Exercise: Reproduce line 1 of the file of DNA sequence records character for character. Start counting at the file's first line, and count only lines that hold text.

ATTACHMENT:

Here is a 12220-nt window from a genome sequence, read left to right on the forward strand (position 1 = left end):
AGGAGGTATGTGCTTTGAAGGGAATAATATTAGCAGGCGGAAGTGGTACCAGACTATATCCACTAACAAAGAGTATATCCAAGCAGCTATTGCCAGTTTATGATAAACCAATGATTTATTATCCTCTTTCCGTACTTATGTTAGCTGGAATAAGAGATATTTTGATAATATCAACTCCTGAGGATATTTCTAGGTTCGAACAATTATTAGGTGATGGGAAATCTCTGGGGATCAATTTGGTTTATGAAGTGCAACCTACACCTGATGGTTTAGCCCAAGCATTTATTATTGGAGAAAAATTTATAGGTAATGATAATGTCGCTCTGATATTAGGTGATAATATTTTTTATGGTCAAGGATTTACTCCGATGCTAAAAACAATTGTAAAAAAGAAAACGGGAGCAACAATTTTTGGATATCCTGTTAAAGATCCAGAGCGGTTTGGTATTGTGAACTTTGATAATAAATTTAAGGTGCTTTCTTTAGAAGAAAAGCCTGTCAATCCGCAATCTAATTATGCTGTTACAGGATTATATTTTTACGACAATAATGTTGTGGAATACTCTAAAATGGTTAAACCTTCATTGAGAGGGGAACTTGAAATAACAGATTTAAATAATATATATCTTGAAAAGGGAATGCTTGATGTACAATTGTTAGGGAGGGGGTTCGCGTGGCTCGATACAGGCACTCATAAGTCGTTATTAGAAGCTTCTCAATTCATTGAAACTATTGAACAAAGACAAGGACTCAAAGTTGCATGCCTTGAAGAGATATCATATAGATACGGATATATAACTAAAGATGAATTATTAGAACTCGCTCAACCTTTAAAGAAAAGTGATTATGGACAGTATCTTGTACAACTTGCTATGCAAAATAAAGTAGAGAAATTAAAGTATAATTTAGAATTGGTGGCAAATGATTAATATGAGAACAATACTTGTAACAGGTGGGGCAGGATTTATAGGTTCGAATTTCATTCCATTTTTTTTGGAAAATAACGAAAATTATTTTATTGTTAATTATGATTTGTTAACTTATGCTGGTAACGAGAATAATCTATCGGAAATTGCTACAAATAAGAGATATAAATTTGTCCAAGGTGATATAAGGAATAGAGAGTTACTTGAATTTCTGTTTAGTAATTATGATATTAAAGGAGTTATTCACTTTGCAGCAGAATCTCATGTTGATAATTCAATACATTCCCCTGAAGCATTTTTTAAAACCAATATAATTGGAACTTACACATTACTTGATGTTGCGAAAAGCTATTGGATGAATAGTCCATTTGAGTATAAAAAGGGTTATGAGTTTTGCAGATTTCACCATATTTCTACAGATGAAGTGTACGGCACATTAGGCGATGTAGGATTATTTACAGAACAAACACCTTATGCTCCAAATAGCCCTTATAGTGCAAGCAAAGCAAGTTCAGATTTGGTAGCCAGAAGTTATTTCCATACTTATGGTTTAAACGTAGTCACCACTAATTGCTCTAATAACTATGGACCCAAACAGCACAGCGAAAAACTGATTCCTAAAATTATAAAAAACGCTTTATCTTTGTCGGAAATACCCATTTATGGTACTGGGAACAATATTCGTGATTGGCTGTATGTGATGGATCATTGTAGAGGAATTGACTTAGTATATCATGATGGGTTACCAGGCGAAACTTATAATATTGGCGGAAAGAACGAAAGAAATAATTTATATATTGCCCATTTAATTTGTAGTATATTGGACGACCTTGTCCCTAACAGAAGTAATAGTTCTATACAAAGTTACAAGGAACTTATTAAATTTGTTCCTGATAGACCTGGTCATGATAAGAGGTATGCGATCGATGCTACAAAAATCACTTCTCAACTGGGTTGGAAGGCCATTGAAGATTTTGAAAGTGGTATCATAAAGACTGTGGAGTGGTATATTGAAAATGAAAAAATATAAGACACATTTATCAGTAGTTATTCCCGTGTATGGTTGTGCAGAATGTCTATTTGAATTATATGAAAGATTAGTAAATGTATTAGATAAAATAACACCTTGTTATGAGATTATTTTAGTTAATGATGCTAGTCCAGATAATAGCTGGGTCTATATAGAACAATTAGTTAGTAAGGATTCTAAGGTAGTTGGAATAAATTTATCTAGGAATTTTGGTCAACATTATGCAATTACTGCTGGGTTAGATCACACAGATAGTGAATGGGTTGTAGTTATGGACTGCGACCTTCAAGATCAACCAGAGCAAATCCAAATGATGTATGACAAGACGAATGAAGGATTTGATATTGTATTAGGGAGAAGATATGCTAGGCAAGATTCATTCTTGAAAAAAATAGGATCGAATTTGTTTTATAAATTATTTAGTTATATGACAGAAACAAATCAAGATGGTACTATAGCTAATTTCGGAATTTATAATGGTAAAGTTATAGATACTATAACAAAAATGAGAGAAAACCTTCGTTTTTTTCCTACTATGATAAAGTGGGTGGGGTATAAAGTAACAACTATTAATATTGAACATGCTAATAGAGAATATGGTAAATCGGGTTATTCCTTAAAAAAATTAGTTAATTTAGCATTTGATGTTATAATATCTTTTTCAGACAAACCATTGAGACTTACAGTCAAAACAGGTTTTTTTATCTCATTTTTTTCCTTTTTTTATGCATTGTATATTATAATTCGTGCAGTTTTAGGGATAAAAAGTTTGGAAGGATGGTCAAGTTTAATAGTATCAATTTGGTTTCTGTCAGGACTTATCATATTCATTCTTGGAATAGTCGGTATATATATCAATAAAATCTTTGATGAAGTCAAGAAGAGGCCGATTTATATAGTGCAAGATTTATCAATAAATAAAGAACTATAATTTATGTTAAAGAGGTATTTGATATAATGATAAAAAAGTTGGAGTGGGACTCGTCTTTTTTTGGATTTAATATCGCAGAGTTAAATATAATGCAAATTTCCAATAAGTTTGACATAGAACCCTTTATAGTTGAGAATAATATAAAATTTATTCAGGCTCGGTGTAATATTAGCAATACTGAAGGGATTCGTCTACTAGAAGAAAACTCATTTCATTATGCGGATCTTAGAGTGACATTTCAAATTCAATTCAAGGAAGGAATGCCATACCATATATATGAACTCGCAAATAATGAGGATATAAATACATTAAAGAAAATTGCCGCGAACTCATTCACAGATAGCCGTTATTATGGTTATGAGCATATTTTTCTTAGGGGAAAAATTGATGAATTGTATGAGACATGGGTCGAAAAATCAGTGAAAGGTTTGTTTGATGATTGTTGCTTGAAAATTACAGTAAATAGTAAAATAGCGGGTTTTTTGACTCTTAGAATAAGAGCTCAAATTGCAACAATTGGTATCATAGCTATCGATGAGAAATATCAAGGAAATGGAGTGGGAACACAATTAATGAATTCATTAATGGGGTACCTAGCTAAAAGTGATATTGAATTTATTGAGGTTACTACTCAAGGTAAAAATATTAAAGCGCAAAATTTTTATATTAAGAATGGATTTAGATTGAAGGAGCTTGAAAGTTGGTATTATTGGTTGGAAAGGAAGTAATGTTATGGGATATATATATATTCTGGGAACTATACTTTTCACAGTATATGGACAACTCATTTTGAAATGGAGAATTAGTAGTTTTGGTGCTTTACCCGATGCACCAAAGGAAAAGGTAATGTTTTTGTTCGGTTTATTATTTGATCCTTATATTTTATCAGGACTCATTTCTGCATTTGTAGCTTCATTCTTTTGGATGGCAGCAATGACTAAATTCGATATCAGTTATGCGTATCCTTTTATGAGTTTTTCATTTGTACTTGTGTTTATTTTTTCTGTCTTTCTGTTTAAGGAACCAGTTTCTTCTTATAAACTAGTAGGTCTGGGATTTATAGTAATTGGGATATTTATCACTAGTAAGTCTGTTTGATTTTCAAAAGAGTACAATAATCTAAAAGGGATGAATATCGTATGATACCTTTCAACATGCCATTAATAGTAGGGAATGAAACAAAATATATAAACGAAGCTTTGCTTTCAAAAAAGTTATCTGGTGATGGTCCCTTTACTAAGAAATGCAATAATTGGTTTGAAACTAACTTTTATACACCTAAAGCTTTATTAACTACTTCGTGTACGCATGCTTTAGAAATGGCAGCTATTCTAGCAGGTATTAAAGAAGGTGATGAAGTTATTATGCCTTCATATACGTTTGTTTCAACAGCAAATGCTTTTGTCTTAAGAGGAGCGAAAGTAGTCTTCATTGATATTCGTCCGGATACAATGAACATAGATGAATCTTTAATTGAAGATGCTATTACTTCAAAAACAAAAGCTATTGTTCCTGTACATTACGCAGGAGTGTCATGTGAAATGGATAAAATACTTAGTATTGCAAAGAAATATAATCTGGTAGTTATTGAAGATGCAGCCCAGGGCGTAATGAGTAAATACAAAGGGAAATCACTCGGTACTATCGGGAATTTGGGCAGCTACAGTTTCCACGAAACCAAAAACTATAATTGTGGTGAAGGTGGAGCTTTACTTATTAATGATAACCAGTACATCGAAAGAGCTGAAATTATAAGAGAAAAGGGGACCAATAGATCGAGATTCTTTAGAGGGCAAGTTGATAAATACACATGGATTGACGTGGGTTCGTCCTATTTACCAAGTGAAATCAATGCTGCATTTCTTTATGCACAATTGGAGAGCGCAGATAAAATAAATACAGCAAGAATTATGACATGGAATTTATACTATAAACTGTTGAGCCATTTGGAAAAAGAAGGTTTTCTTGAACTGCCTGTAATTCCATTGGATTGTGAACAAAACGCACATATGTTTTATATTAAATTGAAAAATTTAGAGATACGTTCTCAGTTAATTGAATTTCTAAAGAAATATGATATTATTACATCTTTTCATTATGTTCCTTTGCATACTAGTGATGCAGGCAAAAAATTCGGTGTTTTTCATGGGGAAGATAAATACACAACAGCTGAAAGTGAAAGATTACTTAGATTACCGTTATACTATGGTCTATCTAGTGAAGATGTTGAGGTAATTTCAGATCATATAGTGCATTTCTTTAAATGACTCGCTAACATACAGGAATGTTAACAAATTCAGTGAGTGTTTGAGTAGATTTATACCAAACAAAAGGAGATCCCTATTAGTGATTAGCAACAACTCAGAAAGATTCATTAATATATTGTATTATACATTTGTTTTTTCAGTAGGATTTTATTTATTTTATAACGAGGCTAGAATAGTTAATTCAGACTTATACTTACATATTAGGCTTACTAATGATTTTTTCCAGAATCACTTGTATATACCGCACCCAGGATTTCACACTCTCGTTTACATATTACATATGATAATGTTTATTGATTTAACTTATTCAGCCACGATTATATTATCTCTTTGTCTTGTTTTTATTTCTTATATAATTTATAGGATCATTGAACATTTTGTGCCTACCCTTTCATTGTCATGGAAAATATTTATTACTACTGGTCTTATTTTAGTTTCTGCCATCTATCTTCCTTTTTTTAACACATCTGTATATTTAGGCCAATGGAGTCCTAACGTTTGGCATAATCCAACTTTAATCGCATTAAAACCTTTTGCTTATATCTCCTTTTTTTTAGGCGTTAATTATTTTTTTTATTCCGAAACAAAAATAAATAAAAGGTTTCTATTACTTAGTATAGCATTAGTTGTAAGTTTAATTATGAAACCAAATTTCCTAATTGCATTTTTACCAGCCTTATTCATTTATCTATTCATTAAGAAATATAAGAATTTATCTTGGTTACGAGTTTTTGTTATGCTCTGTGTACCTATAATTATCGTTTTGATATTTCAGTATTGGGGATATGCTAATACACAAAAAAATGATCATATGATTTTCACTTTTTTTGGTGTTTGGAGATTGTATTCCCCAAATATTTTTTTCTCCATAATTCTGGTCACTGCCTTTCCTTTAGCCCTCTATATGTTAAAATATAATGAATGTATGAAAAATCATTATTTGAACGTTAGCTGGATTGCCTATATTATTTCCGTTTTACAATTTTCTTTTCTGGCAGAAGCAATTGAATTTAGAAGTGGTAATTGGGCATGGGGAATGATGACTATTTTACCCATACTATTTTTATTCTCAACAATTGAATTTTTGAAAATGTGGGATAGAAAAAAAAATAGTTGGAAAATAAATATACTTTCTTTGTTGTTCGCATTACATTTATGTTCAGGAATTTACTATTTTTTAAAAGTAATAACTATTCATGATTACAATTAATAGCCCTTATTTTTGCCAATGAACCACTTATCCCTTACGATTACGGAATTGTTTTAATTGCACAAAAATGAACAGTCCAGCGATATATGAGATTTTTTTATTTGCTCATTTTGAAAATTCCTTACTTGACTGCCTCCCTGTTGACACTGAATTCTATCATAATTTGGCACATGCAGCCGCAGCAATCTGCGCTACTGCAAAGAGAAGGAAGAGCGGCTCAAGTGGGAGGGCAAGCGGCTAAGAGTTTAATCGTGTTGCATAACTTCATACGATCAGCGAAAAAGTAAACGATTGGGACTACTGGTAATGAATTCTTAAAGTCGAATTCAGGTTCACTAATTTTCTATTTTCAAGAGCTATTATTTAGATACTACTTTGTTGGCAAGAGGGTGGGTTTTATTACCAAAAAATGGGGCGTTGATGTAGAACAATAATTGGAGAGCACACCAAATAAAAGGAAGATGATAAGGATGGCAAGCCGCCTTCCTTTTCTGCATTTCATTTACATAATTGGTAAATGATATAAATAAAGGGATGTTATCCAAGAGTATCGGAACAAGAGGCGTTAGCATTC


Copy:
Here is a 12220-nt window from a genome sequence, read left to right on the forward strand (position 1 = left end):